Chapter 6 The Age of Jefferson Lesson 1
The Republicans Take Power
Jefferson Becomes President
The nation’s new capital, Washington D.C., was located on the Potomac River.
The city contained only two prominent buildings:
The unfinished Capitol building
In the election of 1800, Thomas Jefferson was the Republican nominee for president, and Aaron Burr was the Republican vice-presidential candidate.
John Adams was the Federalist candidate for president, and Charles Pinckney of South Carolina was the vice-presidential candidate.
Jefferson and Burr tied for the most votes, so the House of Representatives had to decide the election.
One Federalist in the House decided not to vote for Burr, so Jefferson became president and Burr became vice president.
Congress ratified the Twelfth Amendment in 1804, which requires electors to vote for president and vice president on separate ballots.
This amendment would prevent another tie between a presidential and a vice-presidential candidate.
Jefferson tried to reach out to the Federalists in his Inaugural Address.
He also emphasized reducing the power of the federal government.
This idea is similar to the French philosophy laissez-faire, which means “let people do as they choose.”
Jefferson’s administration was small compared to those of today.
This followed his idea of limited national government.
Jefferson appointed James Madison as secretary of state and Albert Gallatin as secretary of treasury.
Jefferson and Gallatin wanted to reduce the national debt and they cut military expenses to do so.
The Judiciary Act of 1801 increased the number of federal judges.
Before leaving office, Adams filled many of the judicial positions with Federalists so that Federalists could control the courts.
These judges were known as “midnight judges.”
After Jefferson was elected, he told Secretary of State Madison not to deliver the outstanding commissions.
To force the delivery of his commission, William Marbury took the case to the Supreme Court.
Chief Justice John Marshall turned down Marbury’s claim.
With his decision, Marshall set out three principals of judicial review:
The Constitution is the supreme law of the land
When there is a conflict between the Constitution and any other law, the Constitution must be followed
The judicial branch has an obligation to uphold the Constitution
In several court cases, Marshall broadened the power of the federal government at the expense of the states.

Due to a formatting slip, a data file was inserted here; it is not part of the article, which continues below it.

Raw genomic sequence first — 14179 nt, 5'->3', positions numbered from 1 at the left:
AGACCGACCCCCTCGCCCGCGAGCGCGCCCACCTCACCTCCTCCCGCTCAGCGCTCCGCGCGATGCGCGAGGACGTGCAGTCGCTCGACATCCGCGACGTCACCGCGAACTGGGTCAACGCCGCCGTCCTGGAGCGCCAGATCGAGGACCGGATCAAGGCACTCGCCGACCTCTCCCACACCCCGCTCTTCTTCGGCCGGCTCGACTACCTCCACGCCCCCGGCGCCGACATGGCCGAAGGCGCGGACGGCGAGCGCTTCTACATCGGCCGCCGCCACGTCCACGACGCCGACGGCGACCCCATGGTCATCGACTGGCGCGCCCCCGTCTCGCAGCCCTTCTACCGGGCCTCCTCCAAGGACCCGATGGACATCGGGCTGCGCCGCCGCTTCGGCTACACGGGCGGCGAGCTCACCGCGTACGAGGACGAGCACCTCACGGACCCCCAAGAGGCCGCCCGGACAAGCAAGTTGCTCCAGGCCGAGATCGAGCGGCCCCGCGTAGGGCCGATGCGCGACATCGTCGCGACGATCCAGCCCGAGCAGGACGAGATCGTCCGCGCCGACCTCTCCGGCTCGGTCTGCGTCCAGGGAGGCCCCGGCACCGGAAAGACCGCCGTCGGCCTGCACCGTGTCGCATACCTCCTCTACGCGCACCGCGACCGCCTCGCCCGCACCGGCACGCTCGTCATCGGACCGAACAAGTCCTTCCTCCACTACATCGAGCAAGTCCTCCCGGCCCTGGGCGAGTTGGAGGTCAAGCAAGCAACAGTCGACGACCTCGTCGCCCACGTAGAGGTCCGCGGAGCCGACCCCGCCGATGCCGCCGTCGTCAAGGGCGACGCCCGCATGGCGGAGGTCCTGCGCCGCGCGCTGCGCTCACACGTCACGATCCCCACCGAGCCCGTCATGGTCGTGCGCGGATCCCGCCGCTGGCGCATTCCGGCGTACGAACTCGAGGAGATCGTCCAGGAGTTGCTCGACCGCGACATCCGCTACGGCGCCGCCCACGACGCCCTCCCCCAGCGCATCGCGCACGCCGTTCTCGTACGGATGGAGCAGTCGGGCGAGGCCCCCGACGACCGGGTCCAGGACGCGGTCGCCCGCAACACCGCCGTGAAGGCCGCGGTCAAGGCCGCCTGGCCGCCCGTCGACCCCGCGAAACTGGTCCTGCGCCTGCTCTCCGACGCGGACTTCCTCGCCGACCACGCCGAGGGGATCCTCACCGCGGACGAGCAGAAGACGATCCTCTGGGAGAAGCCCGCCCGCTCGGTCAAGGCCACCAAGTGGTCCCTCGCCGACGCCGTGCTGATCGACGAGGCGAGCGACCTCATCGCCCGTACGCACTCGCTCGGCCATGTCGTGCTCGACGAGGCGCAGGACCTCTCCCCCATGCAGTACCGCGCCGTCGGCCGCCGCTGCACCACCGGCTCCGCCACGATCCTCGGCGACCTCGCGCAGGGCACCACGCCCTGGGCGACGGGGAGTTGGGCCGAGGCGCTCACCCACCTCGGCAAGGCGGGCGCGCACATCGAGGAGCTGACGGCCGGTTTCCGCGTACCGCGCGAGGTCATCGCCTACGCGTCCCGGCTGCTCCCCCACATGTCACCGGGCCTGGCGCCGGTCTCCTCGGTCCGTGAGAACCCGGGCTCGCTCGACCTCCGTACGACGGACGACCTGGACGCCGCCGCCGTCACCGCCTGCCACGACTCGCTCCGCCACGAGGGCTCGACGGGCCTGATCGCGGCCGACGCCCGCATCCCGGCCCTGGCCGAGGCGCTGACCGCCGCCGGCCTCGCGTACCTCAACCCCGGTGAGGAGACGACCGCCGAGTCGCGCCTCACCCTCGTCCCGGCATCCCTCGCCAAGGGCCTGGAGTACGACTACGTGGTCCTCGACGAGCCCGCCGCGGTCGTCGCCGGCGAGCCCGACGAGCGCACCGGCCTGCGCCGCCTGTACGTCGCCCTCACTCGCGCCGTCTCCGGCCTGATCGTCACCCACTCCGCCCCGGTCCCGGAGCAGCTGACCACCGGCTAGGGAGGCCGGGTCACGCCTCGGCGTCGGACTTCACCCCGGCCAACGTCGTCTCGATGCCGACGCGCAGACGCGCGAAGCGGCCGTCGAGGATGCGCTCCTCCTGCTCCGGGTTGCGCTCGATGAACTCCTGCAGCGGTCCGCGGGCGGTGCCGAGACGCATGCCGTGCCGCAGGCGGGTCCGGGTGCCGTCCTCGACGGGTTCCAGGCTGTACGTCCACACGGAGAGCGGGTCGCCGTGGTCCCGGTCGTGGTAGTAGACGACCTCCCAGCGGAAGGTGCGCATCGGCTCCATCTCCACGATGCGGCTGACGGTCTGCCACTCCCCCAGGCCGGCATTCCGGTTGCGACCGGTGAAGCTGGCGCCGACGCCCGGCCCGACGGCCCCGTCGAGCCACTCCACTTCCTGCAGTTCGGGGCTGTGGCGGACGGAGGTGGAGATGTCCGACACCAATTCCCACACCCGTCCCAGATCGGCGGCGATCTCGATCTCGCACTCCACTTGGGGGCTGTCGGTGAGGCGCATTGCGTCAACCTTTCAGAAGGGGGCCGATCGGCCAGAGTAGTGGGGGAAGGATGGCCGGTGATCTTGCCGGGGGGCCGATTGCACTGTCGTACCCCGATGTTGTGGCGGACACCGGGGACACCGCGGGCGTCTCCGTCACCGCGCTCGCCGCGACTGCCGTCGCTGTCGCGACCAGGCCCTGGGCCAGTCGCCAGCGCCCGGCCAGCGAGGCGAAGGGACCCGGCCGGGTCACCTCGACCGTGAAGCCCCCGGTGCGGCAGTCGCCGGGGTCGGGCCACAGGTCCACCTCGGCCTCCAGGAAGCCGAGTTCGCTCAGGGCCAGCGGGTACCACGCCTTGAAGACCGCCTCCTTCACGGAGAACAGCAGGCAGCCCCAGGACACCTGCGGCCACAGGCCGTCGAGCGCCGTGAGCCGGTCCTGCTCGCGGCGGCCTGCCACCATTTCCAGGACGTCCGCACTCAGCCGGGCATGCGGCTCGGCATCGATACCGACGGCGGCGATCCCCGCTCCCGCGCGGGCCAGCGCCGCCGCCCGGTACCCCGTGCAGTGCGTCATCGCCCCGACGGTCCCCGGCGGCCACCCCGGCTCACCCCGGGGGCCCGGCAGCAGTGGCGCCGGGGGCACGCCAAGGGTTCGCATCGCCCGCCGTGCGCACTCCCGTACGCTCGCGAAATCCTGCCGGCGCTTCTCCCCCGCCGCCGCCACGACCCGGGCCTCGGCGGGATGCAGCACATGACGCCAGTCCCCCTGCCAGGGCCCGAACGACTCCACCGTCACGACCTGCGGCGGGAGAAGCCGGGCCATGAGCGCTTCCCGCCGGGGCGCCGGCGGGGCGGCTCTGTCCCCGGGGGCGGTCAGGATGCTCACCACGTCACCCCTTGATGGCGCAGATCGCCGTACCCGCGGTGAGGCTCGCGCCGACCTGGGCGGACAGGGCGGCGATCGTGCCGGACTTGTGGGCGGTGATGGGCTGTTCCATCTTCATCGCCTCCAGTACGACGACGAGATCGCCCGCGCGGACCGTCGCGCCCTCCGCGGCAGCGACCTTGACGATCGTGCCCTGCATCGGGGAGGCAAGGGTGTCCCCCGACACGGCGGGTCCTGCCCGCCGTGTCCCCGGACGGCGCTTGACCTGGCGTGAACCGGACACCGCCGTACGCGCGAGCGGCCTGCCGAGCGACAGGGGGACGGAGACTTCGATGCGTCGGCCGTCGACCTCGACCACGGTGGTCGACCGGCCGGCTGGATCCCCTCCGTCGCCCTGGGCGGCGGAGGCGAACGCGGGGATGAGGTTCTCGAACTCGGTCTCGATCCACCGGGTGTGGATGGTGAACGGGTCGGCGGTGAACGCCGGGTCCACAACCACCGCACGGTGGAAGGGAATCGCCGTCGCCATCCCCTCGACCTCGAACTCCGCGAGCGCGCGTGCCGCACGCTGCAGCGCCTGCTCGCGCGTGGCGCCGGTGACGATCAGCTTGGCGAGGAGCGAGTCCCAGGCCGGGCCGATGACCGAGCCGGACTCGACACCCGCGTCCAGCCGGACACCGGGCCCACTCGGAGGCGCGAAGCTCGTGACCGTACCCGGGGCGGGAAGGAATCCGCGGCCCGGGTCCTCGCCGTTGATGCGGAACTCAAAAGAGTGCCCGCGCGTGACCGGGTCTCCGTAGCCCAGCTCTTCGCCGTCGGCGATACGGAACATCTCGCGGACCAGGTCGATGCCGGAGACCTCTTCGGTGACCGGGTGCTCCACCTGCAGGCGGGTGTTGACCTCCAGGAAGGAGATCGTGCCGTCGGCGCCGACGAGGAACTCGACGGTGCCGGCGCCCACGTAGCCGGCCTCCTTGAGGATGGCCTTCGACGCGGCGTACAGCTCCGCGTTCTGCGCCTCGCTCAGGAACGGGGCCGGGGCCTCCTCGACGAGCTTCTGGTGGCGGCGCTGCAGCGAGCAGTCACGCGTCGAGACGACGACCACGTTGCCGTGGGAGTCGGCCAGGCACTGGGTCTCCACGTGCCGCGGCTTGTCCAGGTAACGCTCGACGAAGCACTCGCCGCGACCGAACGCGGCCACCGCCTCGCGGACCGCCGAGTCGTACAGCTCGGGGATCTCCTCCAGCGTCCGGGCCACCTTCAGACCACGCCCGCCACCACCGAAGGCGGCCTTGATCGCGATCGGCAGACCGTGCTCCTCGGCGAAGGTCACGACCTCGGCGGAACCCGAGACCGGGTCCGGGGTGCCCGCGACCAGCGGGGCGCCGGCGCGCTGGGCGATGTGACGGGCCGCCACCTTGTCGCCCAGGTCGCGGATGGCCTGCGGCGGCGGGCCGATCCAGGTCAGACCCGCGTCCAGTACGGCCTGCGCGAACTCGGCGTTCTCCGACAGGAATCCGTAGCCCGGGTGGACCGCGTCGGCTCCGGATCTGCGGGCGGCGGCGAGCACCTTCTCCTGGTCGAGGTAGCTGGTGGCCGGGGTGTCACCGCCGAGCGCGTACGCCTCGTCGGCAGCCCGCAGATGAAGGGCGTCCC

The Louisiana Purchase
During the early 1800s more people moved west in search of land and adventure.
Most of these pioneers were farmers who loaded their possessions on Conestoga wagons - sturdy vehicles topped with white canvas - for the journey across the Appalachian Mountains.
U.S. territory extended only to the Mississippi River.
Land west of the river belonged to Spain.
This land was enormous, extending south to the city of New Orleans and west to the Rocky Mountains.
The Spanish allowed pioneers who established farms along the rivers that fed into the Mississippi River to travel the river to New Orleans to trade.
In 1802 Jefferson learned that Spain and France had made an agreement that transferred the Louisiana Territory to France.
He sent Robert Livingston to negotiate the purchase of New Orleans and other French territory.
Napoleon Bonaparte, France’s leader, wanted Santo Domingo as a naval base.
However, enslaved plantation workers led by Toussaint-Louverture, revolted and declared the colony independent.
French troops tried to regain control, but they were defeated.
Santo Domingo then became the republic of Haiti.
The Nation Expands
Napoleon had little use for Louisiana without Santo Domingo, so he offered to sell it.
Jefferson decided that the government’s treaty-making power allowed him to purchase territory, and the Senate approved.
The United States purchased the Louisiana Territory for $15 million.
Jefferson persuaded Congress to sponsor an expedition west into the new territory.
Jefferson chose Meriweather Lewis and William Clark to lead the journey.
The expedition left St. Louis in 1804 and worked its way up the Missouri River.
Along the way, the crew encountered a Shoshone woman named Sacagawea who joined their group as a guide.
The group traveled for 18 months, returning with valuable information about plants, people, and animals they encountered.